He has a cup in hand and he sips. His hair is standing up in all different directions. He's tall and lean. He wears the same outfit almost daily. I'm describing him because I don't know his name.

Sometimes, on my morning walk, we cross paths. He never looks me in the eye or initiates conversation. When I'm brave enough, I share a "hello" or "good morning." Only when I'm brave enough.

I always tell myself that I'm going to stop and ask his name. Maybe shake his hand. He must be a neighbor. After all, he's usually somewhere around the corner. He doesn't seem to bother anyone, and he's never seen with anyone else.

It's always just him. A man with a cup, walking away from the gas station and towards the downtown center. I don't know his name or where he lives because I'm like most other people, afraid to get to know someone that is not like me.

By Abe Villarreal

This heatwave has me wanting to stay indoors wishing for cold mornings and comfort food. At work, I play Christmas music and on my computer screen the scene of snowy neighborhoods and colorfully lit homes is on display. Anything to make me forget about triple digit weather.

All this thinking of the holidays reminds me of childhood. When I was a kid, mom used to make buñuelos every New Year's Eve to celebrate the año nuevo. A buñuelo is a fried fritter of sorts. It's light and flaky, breaks into a hundred pieces as you try to eat it, and best of all is smothered in a delicious homemade syrup.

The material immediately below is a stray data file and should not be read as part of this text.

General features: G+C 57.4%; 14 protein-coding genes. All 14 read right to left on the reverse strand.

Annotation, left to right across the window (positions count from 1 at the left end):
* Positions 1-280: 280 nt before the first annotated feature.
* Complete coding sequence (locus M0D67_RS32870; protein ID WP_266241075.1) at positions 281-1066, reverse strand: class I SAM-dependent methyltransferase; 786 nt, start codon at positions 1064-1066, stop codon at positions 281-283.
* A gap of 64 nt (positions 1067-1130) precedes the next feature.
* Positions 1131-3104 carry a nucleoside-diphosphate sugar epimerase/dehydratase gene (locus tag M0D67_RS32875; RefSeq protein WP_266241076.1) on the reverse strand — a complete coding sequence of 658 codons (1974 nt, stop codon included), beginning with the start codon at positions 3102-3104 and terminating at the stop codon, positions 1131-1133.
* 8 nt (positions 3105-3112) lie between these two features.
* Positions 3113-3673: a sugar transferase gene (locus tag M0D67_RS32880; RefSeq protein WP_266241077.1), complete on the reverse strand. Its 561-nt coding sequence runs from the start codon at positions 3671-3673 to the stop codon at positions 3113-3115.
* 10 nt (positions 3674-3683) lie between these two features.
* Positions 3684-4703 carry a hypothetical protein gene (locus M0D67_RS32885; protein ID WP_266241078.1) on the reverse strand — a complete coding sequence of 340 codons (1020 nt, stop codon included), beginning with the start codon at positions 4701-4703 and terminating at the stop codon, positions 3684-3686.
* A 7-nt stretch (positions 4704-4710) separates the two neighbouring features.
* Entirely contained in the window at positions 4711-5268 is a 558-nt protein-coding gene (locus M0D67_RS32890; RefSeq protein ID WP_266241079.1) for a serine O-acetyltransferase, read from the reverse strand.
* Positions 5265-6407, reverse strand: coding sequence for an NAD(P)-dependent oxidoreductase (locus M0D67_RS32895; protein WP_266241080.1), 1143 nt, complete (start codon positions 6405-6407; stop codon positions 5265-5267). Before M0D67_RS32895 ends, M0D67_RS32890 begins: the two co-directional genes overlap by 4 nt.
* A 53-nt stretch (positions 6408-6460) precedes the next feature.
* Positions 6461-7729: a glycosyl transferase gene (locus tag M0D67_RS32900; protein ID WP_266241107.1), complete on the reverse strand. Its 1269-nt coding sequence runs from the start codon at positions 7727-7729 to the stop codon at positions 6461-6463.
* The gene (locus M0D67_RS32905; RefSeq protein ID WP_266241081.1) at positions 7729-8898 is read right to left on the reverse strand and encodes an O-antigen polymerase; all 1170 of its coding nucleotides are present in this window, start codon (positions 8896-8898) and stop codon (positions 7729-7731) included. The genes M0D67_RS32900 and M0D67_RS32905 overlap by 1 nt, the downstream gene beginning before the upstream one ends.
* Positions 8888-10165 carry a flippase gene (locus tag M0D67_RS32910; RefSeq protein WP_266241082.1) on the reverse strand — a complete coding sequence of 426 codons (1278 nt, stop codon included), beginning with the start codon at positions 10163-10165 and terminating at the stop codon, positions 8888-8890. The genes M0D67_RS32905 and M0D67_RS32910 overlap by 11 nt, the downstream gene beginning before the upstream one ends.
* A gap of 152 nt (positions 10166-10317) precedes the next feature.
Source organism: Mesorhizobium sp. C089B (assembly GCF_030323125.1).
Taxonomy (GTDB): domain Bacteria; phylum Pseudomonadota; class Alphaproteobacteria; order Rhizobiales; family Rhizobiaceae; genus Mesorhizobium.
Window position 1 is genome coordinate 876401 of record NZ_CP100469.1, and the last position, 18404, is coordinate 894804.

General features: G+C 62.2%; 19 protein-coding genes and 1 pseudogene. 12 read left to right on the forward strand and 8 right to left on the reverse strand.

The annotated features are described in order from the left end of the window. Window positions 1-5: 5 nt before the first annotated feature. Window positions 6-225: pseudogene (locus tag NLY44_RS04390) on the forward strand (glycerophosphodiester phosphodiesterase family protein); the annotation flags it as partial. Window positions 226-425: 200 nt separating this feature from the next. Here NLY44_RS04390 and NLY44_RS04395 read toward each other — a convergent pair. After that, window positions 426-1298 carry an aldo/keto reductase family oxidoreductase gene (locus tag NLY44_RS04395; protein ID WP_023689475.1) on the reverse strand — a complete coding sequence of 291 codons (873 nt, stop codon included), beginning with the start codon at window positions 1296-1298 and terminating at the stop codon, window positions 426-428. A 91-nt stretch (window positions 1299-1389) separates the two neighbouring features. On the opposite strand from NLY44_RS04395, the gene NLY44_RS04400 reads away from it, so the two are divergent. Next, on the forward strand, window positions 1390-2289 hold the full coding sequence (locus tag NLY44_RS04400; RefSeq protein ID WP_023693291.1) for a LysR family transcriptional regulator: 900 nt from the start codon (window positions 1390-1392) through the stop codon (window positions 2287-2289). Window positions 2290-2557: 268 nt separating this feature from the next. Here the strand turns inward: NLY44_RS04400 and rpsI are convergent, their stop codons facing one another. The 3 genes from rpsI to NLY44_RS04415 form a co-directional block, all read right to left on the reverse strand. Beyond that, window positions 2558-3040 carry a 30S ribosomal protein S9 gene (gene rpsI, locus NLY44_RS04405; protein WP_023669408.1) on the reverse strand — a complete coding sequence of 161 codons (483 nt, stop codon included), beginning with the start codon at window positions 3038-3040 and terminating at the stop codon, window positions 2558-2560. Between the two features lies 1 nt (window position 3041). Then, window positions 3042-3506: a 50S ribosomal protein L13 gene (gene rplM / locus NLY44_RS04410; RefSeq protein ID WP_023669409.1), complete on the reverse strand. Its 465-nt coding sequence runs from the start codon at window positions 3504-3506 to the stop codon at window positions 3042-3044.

At least that's the way mom made them. In other homes with bigger families, you can walk in on a cold winter evening, during the last night of the year, and witness large bandejas, or tubs, filled with layers of buñuelos. Covered with a large towel to keep their freshness, you didn't have to know what is inside the bandeja because the smell gave it away. So did the trail of cinnamon and sugar surrounding the tub.

Latina moms are good at making anything shaped into a tortilla. Their hands are built for creating these delicacies. Their feet are strong and can take the hours of standing. They have backs of steel. Most powerful are their hearts and minds because their labor is driven with a purpose to provide for loved ones.

No matter how long it takes, and no matter how little they may have in provisions, they make enough for everyone. They must have some kind of superpowers.

By Abe Villarreal